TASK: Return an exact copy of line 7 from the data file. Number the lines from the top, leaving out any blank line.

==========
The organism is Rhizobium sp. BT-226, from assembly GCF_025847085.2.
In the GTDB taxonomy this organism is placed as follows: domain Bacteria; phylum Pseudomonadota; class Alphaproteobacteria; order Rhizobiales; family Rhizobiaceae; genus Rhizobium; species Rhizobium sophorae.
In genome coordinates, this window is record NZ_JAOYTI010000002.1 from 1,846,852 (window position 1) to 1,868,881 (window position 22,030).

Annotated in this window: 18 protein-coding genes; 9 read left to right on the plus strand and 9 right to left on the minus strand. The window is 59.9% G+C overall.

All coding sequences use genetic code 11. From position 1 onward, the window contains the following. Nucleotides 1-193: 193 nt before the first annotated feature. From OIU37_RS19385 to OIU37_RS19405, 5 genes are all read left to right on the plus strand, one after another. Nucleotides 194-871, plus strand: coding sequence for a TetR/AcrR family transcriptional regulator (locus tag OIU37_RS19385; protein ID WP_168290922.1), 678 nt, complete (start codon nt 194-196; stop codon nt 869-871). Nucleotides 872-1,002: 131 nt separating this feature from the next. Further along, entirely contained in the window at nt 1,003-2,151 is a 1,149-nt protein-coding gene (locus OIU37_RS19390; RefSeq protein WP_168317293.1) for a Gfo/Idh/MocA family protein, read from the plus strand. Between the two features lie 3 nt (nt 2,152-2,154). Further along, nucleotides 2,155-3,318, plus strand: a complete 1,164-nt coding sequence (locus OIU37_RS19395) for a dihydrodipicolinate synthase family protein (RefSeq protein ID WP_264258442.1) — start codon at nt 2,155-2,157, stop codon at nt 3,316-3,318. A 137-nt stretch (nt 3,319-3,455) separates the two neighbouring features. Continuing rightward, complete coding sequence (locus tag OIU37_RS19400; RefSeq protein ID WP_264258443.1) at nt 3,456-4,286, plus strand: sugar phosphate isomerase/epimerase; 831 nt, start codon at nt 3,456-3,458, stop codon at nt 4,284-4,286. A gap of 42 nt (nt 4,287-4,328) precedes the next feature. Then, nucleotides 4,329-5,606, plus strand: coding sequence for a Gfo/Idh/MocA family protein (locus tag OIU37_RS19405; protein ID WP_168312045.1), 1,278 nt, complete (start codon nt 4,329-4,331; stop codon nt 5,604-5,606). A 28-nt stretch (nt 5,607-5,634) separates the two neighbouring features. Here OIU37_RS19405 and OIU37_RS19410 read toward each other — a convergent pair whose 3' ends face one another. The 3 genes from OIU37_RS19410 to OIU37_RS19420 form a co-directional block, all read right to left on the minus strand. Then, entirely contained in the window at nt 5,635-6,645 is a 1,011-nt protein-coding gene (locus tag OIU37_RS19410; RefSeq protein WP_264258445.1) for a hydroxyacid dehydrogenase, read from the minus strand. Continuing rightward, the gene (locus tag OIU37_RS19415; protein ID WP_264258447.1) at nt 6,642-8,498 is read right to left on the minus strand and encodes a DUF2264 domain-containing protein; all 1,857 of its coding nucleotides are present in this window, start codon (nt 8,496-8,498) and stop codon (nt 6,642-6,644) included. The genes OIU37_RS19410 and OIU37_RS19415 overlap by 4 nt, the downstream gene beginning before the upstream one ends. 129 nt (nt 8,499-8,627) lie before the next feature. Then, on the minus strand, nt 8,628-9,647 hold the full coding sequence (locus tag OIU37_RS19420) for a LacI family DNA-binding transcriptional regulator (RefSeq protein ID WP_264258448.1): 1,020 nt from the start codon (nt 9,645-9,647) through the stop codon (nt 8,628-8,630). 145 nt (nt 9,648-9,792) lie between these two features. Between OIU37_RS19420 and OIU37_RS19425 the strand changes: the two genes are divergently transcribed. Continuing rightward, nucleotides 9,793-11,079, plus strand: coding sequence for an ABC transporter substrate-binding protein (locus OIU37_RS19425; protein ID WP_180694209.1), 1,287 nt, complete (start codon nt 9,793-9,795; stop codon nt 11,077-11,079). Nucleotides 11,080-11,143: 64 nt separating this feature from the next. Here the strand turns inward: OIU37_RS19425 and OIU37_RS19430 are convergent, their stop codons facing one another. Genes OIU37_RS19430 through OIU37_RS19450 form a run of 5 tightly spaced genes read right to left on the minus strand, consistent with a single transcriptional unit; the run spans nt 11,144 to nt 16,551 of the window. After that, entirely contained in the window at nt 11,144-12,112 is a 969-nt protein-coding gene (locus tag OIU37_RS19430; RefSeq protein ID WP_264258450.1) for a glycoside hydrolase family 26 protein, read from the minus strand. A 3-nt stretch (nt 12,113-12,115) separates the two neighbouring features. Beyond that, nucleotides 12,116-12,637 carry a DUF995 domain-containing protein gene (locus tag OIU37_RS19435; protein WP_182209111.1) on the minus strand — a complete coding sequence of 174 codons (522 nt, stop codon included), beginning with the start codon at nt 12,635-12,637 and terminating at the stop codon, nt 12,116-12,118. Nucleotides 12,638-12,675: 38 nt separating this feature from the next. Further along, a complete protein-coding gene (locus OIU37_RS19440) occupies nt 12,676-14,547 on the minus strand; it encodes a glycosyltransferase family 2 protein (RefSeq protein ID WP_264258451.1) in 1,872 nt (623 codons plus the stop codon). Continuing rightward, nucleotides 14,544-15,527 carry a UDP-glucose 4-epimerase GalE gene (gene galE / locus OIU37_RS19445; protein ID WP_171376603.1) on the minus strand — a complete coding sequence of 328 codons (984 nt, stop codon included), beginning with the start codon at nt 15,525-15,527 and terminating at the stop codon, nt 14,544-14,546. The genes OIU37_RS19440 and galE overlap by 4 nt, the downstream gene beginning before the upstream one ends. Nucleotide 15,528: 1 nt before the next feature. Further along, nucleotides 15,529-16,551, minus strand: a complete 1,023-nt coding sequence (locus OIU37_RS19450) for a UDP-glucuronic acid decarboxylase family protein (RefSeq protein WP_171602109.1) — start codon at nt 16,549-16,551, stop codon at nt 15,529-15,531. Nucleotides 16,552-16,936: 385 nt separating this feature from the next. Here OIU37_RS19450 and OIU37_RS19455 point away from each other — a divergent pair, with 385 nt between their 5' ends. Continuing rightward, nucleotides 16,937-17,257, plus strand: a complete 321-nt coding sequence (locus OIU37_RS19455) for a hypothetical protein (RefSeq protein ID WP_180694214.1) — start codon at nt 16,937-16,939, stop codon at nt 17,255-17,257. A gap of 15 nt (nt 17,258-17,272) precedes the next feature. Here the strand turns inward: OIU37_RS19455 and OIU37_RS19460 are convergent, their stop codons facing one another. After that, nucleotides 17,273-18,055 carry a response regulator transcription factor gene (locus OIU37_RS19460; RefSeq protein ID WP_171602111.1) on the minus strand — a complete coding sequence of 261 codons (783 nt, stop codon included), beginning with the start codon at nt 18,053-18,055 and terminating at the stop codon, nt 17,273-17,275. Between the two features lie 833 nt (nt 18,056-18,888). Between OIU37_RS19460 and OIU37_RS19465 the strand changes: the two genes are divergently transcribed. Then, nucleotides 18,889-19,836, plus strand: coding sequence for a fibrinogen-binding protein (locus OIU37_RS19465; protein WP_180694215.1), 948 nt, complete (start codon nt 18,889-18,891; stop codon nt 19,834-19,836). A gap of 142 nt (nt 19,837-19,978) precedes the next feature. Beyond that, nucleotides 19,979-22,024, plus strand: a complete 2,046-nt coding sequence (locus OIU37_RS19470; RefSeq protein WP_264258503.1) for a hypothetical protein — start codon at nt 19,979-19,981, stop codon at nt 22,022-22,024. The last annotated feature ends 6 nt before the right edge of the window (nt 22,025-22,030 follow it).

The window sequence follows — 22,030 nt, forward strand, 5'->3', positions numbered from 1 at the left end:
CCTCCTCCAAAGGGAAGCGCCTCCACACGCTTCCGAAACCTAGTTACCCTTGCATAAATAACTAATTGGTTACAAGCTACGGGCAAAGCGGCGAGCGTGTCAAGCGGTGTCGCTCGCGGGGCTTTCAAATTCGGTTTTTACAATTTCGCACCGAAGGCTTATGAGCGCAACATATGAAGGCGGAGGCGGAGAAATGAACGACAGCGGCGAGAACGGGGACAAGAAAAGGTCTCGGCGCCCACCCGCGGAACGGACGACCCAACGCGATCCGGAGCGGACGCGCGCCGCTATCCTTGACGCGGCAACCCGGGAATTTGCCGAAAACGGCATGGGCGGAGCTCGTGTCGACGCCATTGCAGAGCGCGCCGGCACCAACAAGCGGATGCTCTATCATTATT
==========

CCTCCTCCAAAGGGAAGCGCCTCCACACGCTTCCGAAACCTAGTTACCCTTGCATAAATAACTAATTGGTTACAAGCTACGGGCAAAGCGGCGAGCGTGTCAAGCGGTGTCGCTCGCGGGGCTTTCAAATTCGGTTTTTACAATTTCGCACCGAAGGCTTATGAGCGCAACATATGAAGGCGGAGGCGGAGAAATGAACGACAGCGGCGAGAACGGGGACAAGAAAAGGTCTCGGCGCCCACCCGCGGAACGGACGACCCAACGCGATCCGGAGCGGACGCGCGCCGCTATCCTTGACGCGGCAACCCGGGAATTTGCCGAAAACGGCATGGGCGGAGCTCGTGTCGACGCCATTGCAGAGCGCGCCGGCACCAACAAGCGGATGCTCTATCATTATT